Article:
Getting Things Done With Dendron and VS Code — First Look

Last week, I wrote an article about Getting Things Done (GTD) using VS Code, and one of my smart colleagues suggested I take a look at the Dendron extension. I’ve been using this extension fairly heavily since then. I’ve also been figuring out how I want to integrate it into a GTD workflow. Since Friday is the day that I’ve set aside for my “weekly review” and I just completed the first one, I thought I’d take a moment to share my thoughts about Dendron VSCode.

The Good

  • Cmd-L (Or Ctrl-L on Windows). This brings up the lookup window, which is by far Dendron’s coolest feature. I can look up an existing note or create a new one from the keyboard, instantly. Once in the lookup window, I can choose “Create New” or type a few letters of what I’m looking for, a down arrow or two, and BAM! I’m there. So if I want to review something — my inbox or next-actions pages, for example — I can do it in about 3 seconds.
  • The information hierarchy. Dendron files are simple markdown that you can organize any way you like by filename. For example, for getting things done, I have several files in the pattern project.[project-name].md files. This article, similarly, was originally drafted as: “writing.getting-things-done-dendron-first-look.md”.
  • Dendron supports wiki style links [[link]], with intelligent lookup there too. If I wanted to link to my inbox from for example I can type the first two brackets + in, hit enter to select it, and done!
  • Great tagging support. Just enter a hashtag, for example: “#some-category”. Dendron will treat that as a document – tags.some-category.md. All by itself, a whole blank document for a tag sounds pretty silly, but Dendron’s backlink view means that if you’re in that document you can follow the links to whatever documents are tagged that way.

After a while, this system of linked information really does start to feel like the interconnected neurons in a second brain. And there you have the origin of the name “Dendron” as well.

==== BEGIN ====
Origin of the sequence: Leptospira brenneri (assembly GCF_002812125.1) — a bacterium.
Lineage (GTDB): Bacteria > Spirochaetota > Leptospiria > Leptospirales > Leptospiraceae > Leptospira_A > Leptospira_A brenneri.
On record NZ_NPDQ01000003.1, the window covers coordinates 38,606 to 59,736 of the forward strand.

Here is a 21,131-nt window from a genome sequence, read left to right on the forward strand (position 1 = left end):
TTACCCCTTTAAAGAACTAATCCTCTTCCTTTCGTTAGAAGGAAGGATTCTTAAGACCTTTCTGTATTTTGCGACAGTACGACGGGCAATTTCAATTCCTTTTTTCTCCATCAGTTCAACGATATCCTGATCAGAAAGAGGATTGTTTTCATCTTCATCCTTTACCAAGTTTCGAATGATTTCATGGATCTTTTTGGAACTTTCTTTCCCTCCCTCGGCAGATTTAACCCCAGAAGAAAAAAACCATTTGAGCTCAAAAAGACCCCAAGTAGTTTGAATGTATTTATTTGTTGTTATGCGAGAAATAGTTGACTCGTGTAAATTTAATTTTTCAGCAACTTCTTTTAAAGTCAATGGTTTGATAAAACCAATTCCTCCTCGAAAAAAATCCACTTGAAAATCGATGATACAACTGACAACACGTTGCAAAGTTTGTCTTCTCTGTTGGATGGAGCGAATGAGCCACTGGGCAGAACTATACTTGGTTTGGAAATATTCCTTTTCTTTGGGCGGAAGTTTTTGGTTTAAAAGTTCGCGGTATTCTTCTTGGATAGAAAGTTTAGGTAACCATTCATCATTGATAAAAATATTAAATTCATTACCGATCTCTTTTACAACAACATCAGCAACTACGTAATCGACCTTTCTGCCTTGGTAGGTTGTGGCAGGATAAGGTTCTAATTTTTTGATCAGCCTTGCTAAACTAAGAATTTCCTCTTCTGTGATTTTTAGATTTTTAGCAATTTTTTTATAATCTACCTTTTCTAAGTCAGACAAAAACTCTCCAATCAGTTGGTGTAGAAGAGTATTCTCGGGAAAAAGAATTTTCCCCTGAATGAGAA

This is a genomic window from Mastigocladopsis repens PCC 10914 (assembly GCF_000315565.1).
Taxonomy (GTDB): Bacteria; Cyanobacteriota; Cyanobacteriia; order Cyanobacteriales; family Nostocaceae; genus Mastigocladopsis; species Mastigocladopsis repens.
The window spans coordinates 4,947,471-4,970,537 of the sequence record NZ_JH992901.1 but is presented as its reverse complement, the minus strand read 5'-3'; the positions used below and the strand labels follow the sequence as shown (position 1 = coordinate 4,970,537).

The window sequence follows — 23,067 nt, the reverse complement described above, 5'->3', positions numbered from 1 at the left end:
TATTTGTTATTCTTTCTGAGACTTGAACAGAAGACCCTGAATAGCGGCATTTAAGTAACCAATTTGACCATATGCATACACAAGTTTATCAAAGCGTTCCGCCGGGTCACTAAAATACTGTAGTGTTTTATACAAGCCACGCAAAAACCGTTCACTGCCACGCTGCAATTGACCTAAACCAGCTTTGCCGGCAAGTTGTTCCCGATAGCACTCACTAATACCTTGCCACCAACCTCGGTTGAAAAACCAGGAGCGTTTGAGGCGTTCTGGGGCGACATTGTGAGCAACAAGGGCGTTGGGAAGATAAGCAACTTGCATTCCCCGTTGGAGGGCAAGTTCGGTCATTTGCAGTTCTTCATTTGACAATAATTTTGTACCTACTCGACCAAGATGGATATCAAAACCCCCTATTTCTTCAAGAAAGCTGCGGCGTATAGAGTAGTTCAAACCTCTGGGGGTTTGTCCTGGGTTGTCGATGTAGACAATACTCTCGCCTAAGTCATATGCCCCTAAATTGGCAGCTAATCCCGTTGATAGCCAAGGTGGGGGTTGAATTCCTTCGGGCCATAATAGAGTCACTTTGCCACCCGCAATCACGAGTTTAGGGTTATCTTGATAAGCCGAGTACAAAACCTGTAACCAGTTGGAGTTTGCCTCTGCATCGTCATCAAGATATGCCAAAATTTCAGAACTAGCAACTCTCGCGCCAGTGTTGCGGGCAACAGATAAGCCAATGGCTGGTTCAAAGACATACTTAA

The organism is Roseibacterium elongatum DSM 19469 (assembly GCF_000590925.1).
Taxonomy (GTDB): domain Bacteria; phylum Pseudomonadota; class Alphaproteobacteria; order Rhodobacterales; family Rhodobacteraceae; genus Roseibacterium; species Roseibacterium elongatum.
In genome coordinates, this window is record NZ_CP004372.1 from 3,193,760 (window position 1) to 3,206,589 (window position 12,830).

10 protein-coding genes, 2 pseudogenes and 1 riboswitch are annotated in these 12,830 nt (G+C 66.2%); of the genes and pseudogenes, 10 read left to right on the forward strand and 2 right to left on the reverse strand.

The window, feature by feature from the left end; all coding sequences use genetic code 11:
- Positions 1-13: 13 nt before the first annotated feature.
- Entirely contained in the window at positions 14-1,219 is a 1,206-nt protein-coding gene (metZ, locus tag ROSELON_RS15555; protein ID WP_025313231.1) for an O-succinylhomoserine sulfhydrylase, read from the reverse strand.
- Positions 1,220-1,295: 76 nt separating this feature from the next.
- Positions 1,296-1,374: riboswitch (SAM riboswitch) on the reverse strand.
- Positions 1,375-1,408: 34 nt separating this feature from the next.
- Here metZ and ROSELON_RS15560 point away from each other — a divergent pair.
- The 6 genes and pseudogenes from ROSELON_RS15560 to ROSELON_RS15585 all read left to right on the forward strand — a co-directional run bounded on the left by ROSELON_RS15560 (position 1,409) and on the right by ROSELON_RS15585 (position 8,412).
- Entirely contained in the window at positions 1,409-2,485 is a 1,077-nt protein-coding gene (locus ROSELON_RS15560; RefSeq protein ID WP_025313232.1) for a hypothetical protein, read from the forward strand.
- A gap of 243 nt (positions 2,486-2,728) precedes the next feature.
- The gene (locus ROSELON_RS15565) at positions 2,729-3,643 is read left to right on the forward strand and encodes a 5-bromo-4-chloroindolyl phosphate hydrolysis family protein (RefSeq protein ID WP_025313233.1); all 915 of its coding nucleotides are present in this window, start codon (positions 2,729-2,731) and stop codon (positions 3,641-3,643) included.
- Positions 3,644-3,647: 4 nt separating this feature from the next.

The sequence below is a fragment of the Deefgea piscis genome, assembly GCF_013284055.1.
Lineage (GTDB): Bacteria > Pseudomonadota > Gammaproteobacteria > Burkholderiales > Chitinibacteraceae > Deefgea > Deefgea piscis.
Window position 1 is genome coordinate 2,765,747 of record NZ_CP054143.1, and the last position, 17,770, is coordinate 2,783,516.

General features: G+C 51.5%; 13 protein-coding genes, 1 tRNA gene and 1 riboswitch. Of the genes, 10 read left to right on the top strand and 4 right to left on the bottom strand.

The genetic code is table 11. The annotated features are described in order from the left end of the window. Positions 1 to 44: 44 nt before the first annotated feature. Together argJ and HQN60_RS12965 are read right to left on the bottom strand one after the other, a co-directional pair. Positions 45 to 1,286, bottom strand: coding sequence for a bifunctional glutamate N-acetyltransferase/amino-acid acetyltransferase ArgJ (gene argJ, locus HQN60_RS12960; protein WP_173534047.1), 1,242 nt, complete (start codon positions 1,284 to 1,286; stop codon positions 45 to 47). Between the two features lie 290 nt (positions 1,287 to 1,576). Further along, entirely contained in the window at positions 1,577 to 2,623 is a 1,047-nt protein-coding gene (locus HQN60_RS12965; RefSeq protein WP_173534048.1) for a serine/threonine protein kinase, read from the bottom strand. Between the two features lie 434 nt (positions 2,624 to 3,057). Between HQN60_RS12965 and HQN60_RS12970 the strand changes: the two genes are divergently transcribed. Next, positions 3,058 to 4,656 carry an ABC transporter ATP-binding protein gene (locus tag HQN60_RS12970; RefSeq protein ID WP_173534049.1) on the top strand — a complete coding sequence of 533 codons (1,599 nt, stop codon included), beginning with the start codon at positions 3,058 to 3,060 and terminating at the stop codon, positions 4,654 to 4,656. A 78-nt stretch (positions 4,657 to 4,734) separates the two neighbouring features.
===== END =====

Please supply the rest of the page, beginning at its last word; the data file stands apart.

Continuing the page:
The Bad

  • My initial new user experience with Dendron was pretty dismal, but I tried to reproduce it a moment ago, and it looks like an update pushed two days ago took care of some of that. It looks like Dendron now can either set up a global style “Second Brain” or integrate well into your existing VS Code project. I’ve since added a Dendron “vault” (folder) to an existing project I have for my coding course development, and that worked quite well. So this was a really needed update. Still, it’s prudent that you make such changes on a git branch or the like, or otherwise back up your work before you add Dendron.
  • The calendar view is not easy to navigate. Today for my weekly review I had to add some appointments to next month, and it was more of a chore than it needed to be. An easy way to add a new “daily.journal.[date].md” file (calendar entry) from the command palette or look up “today” would be a great addition! For me that’s not a deal-breaker, as I don’t often schedule things, but if your use case relies heavily on scheduling or appointments or the like (managers, salespeople, etc.), Dendron is not best suited to the task.

The Indifferent

Dendron has support for schemas. I haven’t yet found them useful yet, since they seemed a bit heavy to set up for my needs at this point. However, if you really want to describe and organize the hierarchical structure I mentioned above, schemas are the way to do it.

Overall Impressions

If you’re a VS Code user already and want to organize your notes and projects in an intuitive way, get Dendron — it’s absolutely awesome. Except for a few rough edges, I am really a fan. I’m writing this post in a Dendron-enabled project now, for example, so that should tell you something. It also supports a “Getting Things Done” workflow extremely well. However, you will have to spend a little time thinking about how you want to set up contexts, projects, and the like, as Dendron is not a dedicated GTD tool.

Try It Yourself

Like all Visual Studio Code Extensions, you can browse and install the extension in the usual way. Simply browse for “dendron” and install it. You can read about Dendron on the Dendron Wiki.

Leave a Comment

This site uses Akismet to reduce spam. Learn how your comment data is processed.